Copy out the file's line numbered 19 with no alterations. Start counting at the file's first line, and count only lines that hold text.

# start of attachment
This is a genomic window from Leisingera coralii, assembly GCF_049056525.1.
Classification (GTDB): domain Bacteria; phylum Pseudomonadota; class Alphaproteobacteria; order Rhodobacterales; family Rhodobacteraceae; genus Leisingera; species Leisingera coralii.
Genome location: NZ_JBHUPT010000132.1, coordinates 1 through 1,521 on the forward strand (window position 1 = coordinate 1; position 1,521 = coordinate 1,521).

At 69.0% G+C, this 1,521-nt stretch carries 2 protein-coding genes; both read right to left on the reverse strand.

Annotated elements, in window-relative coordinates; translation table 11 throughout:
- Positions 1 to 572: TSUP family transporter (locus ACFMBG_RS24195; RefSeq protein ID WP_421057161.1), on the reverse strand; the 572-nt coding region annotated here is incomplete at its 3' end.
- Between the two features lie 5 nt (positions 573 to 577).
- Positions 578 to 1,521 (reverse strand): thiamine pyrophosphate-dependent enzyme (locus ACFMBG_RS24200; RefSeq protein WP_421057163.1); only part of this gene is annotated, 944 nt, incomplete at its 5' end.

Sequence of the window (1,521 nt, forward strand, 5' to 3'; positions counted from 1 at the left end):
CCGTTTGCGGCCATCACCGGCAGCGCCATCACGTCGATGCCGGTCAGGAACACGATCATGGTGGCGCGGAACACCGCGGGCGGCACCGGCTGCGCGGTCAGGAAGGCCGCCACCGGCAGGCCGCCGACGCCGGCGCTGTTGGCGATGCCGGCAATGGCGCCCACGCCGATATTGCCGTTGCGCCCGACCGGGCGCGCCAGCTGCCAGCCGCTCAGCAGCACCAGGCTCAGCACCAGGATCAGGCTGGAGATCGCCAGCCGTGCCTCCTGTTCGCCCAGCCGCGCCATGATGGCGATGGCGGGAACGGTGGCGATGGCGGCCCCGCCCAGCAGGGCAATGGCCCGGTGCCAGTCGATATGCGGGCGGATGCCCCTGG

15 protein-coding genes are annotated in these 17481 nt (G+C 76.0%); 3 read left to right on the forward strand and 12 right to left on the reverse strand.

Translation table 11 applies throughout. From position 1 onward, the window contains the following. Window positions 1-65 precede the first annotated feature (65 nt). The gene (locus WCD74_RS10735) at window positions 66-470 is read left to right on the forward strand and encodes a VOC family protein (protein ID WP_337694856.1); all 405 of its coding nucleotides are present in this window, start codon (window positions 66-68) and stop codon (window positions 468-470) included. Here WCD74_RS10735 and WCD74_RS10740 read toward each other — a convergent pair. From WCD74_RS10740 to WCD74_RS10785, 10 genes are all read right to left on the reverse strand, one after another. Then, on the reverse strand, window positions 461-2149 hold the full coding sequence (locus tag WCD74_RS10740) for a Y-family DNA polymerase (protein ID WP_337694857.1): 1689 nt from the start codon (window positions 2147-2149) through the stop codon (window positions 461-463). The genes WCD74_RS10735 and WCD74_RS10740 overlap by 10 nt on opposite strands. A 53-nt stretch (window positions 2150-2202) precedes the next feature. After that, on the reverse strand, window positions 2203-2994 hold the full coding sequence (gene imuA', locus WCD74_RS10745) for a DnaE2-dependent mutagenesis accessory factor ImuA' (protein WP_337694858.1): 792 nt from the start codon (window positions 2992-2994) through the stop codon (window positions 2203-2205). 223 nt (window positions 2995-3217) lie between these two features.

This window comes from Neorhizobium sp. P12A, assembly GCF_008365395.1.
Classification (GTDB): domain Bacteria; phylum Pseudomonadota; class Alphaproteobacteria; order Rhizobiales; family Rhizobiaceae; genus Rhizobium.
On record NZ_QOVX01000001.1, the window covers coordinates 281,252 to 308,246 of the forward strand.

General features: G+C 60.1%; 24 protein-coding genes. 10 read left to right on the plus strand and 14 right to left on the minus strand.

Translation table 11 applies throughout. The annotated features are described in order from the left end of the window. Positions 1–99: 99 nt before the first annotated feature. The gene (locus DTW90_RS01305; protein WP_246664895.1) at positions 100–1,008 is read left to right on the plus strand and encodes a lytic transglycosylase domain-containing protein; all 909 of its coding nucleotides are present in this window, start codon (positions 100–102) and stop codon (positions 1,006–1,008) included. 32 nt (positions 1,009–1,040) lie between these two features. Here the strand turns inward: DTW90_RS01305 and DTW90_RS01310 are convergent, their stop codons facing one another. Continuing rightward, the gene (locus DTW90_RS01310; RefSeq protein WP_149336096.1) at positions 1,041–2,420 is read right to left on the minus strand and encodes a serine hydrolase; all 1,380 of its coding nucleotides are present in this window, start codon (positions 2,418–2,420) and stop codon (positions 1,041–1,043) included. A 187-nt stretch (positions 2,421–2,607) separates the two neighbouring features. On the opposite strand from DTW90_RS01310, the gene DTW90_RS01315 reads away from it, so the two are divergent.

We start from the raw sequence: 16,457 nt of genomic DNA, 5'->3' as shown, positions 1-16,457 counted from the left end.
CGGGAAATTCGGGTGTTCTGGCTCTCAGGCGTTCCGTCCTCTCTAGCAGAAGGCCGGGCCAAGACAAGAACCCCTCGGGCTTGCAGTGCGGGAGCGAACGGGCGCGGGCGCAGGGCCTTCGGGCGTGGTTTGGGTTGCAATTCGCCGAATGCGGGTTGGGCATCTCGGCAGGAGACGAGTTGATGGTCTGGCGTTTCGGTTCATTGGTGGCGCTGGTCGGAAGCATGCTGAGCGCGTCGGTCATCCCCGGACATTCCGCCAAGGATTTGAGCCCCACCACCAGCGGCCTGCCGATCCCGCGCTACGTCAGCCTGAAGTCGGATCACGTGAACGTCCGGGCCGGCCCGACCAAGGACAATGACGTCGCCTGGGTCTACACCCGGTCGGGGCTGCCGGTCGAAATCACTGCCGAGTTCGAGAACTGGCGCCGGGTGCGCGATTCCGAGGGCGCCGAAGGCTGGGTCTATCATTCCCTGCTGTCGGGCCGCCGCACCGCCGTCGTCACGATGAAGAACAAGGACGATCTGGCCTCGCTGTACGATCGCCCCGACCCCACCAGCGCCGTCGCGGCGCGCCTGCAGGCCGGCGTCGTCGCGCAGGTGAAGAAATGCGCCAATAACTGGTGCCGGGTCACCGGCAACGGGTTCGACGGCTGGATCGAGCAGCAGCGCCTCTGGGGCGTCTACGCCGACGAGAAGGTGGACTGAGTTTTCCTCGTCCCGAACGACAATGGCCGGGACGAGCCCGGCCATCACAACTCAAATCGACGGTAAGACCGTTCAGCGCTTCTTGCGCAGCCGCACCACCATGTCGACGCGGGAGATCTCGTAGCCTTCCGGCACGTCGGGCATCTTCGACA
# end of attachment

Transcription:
CGGGAAATTCGGGTGTTCTGGCTCTCAGGCGTTCCGTCCTCTCTAGCAGAAGGCCGGGCCAAGACAAGAACCCCTCGGGCTTGCAGTGCGGGAGCGAACGGGCGCGGGCGCAGGGCCTTCGGGCGTGGTTTGGGTTGCAATTCGCCGAATGCGGGTTGGGCATCTCGGCAGGAGACGAGTTGATGGTCTGGCGTTTCGGTTCATTGGTGGCGCTGGTCGGAAGCATGCTGAGCGCGTCGGTCATCCCCGGACATTCCGCCAAGGATTTGAGCCCCACCACCAGCGGCCTGCCGATCCCGCGCTACGTCAGCCTGAAGTCGGATCACGTGAACGTCCGGGCCGGCCCGACCAAGGACAATGACGTCGCCTGGGTCTACACCCGGTCGGGGCTGCCGGTCGAAATCACTGCCGAGTTCGAGAACTGGCGCCGGGTGCGCGATTCCGAGGGCGCCGAAGGCTGGGTCTATCATTCCCTGCTGTCGGGCCGCCGCACCGCCGTCGTCACGATGAAGAACAAGGACGATCTGGCCTCGCTGTACGATCGCCCCGACCCCACCAGCGCCGTCGCGGCGCGCCTGCAGGCCGGCGTCGTCGCGCAGGTGAAGAAATGCGCCAATAACTGGTGCCGGGTCACCGGCAACGGGTTCGACGGCTGGATCGAGCAGCAGCGCCTCTGGGGCGTCTACGCCGACGAGAAGGTGGACTGAGTTTTCCTCGTCCCGAACGACAATGGCCGGGACGAGCCCGGCCATCACAACTCAAATCGACGGTAAGACCGTTCAGCGCTTCTTGCGCAGCCGCACCACCATGTCGACGCGGGAGATCTCGTAGCCTTCCGGCACGTCGGGCATCTTCGACA